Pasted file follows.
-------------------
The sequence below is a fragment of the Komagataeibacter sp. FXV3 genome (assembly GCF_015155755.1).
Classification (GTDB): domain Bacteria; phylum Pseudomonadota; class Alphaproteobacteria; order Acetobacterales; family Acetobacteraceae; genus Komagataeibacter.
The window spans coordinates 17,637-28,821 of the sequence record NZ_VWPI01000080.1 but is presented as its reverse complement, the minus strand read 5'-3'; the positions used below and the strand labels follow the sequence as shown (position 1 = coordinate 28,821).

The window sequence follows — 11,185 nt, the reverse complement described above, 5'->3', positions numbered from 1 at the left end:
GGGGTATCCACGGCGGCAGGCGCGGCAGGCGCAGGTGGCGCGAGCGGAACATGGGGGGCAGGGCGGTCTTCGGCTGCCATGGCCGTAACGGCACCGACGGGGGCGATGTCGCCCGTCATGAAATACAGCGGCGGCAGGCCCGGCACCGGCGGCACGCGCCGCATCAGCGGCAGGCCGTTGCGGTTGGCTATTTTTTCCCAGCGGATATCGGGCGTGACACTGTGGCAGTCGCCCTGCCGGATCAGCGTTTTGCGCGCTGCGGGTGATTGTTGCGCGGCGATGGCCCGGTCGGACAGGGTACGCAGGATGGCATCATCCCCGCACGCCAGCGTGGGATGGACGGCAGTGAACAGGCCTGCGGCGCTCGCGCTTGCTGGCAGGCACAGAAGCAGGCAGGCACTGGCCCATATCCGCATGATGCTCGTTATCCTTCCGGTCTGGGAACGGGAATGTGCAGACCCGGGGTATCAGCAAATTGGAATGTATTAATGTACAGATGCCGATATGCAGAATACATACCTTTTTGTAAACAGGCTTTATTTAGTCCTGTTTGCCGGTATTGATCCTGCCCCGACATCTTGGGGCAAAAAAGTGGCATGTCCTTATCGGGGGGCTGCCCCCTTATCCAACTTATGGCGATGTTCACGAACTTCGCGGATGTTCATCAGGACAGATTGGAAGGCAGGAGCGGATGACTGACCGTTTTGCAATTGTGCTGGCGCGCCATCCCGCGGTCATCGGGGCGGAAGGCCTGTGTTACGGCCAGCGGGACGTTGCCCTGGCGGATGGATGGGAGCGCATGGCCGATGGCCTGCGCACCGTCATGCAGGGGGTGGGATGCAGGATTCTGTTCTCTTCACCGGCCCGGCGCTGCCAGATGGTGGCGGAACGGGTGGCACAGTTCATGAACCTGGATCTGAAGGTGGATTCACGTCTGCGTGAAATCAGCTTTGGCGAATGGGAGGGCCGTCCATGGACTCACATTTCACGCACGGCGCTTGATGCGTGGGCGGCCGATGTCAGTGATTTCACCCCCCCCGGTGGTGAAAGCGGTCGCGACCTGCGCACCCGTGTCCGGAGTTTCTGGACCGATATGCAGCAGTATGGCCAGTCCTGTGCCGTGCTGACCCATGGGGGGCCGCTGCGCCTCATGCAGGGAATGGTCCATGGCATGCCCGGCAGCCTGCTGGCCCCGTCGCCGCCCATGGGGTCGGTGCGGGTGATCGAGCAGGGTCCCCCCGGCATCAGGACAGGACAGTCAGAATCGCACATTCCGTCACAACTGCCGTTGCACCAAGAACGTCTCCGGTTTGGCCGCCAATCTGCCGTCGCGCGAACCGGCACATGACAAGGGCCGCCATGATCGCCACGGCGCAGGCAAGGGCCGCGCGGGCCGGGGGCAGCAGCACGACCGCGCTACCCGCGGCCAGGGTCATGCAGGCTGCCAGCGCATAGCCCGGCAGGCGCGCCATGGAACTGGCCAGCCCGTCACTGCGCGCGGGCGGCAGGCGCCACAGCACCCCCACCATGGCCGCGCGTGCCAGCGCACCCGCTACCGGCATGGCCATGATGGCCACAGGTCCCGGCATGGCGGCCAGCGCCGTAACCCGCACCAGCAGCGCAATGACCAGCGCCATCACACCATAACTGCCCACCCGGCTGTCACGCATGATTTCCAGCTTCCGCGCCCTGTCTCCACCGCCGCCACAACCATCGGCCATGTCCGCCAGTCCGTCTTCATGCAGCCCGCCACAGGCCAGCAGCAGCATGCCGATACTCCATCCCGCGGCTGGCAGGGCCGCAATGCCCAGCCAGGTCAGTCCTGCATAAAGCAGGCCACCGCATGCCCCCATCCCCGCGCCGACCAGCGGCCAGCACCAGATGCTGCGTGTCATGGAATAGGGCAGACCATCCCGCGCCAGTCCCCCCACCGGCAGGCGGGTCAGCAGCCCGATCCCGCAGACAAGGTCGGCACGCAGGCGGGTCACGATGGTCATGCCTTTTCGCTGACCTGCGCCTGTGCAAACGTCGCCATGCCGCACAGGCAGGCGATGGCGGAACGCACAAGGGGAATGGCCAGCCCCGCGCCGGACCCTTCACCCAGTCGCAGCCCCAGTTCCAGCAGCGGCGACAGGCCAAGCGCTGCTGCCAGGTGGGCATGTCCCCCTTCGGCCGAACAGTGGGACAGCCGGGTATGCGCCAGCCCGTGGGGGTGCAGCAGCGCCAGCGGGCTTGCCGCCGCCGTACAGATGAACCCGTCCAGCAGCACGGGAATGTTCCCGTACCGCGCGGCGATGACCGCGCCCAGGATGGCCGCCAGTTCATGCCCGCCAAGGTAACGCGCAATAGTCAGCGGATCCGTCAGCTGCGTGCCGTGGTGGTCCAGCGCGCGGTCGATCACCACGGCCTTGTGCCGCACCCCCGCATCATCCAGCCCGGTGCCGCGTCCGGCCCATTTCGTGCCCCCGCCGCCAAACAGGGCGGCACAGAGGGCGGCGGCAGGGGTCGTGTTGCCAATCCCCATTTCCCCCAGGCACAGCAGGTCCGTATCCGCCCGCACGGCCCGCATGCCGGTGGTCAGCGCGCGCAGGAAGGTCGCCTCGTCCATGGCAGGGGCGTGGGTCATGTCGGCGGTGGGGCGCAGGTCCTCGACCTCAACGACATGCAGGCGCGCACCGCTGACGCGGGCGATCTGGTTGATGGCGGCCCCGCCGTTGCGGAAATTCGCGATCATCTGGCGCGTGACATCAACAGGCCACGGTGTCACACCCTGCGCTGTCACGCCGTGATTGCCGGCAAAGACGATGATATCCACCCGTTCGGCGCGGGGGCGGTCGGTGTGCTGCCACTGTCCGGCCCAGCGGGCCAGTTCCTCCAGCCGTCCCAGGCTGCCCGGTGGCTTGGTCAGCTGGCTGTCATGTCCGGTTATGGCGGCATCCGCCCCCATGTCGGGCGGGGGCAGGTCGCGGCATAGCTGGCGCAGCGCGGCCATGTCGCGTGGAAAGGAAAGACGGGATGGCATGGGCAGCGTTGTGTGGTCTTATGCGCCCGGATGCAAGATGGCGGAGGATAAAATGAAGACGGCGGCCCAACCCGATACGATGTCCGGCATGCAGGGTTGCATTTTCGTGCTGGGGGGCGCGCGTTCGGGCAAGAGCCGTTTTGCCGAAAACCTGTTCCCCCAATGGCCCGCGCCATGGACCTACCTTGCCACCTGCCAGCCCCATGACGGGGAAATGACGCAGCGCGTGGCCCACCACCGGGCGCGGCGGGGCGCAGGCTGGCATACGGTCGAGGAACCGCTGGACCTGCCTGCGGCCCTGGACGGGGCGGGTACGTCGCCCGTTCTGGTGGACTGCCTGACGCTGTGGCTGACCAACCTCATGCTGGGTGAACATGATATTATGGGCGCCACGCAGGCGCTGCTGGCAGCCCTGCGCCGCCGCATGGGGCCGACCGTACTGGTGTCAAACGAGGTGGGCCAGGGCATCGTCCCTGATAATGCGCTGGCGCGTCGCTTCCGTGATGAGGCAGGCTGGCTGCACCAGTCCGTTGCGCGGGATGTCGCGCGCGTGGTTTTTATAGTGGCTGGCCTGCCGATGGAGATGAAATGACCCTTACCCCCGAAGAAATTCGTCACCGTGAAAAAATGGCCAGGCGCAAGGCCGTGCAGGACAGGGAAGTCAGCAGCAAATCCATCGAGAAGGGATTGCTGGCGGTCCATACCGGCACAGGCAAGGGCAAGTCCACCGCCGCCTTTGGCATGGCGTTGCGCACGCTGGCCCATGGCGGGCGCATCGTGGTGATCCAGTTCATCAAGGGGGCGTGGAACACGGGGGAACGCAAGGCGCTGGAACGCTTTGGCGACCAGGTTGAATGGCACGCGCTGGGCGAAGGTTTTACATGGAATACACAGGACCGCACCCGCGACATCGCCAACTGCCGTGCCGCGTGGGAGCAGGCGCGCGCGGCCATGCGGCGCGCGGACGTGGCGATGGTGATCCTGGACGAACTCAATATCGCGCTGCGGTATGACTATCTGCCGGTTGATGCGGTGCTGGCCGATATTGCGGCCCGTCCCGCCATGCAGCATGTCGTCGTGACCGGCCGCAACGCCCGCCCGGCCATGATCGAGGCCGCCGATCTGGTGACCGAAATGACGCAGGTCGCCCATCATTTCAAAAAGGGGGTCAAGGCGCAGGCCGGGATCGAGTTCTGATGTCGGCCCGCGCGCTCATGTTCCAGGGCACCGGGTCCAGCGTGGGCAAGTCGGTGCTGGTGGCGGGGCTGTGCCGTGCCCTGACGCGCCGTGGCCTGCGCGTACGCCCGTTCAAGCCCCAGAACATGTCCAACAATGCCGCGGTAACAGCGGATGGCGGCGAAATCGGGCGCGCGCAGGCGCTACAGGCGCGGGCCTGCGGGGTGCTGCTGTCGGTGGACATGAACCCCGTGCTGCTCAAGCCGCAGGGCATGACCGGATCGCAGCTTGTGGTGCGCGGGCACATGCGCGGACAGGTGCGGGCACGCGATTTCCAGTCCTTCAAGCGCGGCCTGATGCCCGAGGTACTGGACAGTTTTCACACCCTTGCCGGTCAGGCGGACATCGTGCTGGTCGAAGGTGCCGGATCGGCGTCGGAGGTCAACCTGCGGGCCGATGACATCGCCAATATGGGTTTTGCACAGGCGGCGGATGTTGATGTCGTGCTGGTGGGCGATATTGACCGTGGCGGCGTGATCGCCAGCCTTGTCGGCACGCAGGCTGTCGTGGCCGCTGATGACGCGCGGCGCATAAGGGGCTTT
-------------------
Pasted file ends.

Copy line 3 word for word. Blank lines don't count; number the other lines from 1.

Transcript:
The window spans coordinates 17,637-28,821 of the sequence record NZ_VWPI01000080.1 but is presented as its reverse complement, the minus strand read 5'-3'; the positions used below and the strand labels follow the sequence as shown (position 1 = coordinate 28,821).